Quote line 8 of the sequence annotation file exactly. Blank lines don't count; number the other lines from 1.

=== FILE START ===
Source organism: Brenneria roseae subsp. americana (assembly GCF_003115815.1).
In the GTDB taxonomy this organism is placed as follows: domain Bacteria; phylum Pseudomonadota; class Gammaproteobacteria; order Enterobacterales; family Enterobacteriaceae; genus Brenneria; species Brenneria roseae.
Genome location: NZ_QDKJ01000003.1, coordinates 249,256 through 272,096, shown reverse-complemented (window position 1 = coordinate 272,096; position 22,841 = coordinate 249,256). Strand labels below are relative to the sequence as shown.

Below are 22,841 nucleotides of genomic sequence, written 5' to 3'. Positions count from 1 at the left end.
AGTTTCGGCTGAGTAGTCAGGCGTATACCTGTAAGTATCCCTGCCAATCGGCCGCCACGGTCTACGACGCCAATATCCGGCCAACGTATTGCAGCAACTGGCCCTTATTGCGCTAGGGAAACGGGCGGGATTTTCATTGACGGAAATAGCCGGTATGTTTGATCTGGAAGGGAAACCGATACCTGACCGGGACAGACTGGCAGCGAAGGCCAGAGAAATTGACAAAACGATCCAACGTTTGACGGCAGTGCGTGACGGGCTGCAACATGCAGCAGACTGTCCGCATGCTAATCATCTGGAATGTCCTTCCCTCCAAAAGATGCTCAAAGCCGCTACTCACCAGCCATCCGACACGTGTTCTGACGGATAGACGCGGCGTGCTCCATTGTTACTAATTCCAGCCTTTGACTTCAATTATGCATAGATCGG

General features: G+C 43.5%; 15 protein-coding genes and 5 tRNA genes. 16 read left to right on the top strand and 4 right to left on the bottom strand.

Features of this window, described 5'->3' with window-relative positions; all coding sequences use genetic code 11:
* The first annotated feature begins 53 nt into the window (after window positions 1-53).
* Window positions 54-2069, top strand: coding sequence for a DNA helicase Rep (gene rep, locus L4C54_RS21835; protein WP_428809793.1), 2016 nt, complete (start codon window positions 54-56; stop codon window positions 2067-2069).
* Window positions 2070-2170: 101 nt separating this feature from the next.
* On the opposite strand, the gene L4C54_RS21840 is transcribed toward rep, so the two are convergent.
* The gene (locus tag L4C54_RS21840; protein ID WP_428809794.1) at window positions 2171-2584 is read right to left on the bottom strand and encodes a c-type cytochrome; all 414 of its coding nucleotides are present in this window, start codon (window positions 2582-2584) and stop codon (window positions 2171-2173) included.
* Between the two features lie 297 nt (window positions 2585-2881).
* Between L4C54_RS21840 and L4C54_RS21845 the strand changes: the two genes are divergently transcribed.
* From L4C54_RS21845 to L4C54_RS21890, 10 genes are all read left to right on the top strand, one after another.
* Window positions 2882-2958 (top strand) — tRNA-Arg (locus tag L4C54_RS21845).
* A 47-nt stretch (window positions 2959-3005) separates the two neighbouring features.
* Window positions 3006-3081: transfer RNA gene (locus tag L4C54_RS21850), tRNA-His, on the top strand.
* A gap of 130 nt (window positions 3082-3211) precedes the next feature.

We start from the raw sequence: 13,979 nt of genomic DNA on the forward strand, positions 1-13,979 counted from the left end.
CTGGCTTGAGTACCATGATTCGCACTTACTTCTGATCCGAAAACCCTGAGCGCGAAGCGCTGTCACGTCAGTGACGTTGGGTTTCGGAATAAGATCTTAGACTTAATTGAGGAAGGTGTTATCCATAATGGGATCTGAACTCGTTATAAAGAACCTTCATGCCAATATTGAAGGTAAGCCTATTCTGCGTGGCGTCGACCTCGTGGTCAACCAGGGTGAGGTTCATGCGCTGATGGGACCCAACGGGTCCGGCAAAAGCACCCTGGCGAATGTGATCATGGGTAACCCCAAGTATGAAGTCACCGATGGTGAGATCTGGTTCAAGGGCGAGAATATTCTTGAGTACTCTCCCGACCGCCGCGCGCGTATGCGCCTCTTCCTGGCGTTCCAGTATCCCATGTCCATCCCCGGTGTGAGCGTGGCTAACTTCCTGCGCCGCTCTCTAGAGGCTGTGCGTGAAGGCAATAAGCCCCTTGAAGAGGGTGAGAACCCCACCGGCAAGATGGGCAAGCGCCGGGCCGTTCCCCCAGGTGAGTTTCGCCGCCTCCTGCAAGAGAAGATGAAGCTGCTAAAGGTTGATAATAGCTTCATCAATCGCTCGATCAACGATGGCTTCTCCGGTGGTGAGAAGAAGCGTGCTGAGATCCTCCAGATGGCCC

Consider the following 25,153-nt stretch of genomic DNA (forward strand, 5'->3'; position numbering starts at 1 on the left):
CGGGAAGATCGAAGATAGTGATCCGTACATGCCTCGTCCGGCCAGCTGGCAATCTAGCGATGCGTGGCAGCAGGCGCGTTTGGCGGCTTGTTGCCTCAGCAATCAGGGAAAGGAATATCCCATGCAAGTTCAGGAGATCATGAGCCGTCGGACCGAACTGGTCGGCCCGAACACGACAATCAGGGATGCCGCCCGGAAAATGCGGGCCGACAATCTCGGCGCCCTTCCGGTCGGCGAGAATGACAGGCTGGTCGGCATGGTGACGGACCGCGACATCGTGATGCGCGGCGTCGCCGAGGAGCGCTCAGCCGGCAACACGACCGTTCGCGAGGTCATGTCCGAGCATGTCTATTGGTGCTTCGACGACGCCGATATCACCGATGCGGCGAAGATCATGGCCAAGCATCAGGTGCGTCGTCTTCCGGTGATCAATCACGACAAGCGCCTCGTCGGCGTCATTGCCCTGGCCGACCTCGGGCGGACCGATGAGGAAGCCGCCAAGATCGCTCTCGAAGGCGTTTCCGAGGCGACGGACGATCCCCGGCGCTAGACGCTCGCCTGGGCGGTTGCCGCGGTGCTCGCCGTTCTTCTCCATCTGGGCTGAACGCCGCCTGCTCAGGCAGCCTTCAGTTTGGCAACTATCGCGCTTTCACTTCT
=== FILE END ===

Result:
* The first annotated feature begins 53 nt into the window (after window positions 1-53).